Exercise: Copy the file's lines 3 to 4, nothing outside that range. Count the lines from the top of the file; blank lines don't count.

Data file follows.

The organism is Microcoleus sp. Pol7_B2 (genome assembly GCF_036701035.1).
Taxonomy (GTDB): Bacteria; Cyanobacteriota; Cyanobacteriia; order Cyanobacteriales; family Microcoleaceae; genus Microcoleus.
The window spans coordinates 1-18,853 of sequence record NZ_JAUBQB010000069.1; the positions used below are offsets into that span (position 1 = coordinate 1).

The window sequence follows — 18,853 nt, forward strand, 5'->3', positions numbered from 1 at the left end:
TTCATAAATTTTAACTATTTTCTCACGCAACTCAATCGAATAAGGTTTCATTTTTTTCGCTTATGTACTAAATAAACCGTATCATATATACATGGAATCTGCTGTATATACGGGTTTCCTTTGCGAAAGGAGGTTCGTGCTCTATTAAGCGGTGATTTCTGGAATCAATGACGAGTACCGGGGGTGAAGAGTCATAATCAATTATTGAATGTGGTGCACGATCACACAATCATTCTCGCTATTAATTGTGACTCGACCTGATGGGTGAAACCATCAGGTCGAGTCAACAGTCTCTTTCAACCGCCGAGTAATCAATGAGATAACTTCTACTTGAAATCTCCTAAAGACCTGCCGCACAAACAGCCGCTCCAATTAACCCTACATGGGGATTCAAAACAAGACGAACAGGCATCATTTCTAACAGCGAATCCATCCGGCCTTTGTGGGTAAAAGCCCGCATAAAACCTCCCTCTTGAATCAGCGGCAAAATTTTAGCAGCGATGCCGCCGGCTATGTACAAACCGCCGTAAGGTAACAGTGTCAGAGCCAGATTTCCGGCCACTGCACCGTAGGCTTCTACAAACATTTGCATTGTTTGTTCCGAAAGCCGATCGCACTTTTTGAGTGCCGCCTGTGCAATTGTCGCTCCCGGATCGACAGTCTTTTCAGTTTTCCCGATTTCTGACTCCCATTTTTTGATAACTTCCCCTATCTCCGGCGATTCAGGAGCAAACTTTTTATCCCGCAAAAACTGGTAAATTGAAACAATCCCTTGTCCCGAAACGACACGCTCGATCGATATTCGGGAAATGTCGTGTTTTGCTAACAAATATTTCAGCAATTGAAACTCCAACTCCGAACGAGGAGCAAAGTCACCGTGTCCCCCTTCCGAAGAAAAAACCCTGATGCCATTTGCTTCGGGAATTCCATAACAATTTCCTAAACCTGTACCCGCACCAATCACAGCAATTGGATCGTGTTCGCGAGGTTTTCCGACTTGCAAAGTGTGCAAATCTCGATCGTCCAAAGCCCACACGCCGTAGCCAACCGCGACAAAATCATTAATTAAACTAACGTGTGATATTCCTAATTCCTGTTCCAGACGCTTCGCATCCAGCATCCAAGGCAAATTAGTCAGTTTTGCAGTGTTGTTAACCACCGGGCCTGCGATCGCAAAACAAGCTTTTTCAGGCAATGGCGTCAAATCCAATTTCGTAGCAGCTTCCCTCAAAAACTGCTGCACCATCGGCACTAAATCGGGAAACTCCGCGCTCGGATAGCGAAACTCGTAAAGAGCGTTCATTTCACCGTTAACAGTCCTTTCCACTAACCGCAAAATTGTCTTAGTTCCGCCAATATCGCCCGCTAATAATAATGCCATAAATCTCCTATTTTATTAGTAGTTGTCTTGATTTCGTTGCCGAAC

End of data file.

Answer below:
The window spans coordinates 1-18,853 of sequence record NZ_JAUBQB010000069.1; the positions used below are offsets into that span (position 1 = coordinate 1).

The window sequence follows — 18,853 nt, forward strand, 5'->3', positions numbered from 1 at the left end: